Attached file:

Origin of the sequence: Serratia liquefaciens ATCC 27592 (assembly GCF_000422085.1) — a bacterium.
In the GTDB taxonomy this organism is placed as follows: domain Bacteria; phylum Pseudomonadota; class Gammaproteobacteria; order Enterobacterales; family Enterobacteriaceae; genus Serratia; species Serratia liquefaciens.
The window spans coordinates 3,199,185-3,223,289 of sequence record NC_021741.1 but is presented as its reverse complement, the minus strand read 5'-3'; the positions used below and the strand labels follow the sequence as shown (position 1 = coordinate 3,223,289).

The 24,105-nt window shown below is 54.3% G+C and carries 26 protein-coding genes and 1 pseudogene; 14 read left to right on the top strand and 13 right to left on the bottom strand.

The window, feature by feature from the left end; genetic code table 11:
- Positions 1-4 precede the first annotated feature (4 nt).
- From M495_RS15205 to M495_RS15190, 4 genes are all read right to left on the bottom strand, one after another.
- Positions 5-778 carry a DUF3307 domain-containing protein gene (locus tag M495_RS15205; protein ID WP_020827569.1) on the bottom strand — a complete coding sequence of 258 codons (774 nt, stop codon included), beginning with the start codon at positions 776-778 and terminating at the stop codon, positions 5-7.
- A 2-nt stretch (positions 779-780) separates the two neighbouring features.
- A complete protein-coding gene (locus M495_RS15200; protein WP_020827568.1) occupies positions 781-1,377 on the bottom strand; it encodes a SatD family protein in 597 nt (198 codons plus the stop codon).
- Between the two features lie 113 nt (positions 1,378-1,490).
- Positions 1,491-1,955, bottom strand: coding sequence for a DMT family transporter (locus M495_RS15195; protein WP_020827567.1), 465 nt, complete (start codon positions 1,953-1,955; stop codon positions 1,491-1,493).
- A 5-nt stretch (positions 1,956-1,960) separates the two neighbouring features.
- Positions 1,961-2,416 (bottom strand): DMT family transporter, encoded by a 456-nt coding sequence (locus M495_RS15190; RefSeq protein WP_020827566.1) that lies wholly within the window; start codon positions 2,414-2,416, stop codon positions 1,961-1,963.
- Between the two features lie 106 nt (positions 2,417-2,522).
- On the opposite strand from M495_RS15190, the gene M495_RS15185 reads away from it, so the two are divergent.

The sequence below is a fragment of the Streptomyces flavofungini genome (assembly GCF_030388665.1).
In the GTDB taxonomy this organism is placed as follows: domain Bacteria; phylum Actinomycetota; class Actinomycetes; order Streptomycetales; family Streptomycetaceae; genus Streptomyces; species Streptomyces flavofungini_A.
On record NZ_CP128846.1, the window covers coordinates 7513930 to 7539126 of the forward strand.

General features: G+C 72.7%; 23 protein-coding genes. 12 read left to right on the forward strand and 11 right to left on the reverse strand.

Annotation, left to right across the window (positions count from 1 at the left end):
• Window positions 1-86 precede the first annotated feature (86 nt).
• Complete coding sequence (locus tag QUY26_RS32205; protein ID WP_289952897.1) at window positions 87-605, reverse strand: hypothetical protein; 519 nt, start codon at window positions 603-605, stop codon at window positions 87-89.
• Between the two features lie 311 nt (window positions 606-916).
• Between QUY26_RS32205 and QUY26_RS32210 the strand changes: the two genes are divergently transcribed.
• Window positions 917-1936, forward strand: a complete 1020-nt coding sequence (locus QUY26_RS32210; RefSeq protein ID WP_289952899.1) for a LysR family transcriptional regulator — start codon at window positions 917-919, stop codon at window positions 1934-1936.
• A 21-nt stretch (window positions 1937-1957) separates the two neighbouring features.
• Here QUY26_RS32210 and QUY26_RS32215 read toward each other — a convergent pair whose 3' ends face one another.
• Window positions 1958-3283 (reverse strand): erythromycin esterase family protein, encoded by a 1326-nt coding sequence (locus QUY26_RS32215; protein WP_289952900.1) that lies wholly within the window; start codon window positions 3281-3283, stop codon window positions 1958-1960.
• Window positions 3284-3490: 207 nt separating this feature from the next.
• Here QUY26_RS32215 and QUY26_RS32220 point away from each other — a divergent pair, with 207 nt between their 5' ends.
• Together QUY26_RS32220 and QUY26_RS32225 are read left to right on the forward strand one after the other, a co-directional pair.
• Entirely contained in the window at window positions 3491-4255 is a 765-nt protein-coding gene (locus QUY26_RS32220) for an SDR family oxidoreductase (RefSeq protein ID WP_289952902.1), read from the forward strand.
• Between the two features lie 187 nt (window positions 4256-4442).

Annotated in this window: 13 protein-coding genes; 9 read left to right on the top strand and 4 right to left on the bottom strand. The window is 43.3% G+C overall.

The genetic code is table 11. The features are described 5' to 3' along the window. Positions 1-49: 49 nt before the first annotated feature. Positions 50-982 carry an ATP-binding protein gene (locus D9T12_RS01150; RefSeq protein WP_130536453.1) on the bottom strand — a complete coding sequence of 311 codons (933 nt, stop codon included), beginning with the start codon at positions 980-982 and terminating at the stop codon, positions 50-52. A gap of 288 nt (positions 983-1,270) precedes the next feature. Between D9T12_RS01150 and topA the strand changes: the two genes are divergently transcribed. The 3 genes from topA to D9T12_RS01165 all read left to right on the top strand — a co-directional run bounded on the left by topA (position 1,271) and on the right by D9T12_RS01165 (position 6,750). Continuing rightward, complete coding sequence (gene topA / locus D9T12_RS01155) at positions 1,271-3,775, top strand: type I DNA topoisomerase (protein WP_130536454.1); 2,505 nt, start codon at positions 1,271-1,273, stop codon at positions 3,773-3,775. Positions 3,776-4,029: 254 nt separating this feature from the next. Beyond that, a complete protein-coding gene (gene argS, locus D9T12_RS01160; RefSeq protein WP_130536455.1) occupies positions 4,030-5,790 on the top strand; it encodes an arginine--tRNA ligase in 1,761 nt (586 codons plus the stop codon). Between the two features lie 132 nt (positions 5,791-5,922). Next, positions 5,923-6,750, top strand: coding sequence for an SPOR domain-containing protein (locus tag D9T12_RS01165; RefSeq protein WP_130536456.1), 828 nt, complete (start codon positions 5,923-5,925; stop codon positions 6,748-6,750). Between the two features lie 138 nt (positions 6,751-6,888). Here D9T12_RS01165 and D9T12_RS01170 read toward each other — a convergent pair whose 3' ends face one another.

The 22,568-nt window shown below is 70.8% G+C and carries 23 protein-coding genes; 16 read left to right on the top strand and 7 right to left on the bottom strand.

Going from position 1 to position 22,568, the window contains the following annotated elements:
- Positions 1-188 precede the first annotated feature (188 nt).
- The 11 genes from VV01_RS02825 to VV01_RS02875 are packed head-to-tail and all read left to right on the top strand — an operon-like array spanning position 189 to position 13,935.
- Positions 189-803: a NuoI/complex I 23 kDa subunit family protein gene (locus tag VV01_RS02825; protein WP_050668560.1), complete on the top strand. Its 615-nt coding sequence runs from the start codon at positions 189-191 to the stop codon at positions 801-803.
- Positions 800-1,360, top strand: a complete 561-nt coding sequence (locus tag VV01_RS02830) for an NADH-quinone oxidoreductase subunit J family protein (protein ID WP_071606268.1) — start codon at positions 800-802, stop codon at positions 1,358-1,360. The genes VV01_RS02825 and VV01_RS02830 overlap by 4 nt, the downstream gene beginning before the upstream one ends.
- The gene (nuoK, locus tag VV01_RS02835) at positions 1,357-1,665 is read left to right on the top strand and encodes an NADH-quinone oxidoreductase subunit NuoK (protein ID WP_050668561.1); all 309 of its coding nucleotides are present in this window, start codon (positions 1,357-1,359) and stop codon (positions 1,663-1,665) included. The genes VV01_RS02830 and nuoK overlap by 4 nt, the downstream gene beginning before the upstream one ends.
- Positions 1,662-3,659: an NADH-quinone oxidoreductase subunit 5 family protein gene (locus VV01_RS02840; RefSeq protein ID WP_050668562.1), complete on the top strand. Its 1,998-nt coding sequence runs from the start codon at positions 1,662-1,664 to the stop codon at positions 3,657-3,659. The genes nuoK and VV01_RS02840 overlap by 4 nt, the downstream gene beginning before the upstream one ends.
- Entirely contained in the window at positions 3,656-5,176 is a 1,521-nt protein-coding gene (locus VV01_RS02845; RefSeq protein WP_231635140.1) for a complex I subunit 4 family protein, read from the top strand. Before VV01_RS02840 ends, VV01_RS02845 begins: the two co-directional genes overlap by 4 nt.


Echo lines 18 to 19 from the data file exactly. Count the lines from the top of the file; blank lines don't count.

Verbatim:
In the GTDB taxonomy this organism is placed as follows: domain Bacteria; phylum Actinomycetota; class Actinomycetes; order Streptomycetales; family Streptomycetaceae; genus Streptomyces; species Streptomyces flavofungini_A.
On record NZ_CP128846.1, the window covers coordinates 7513930 to 7539126 of the forward strand.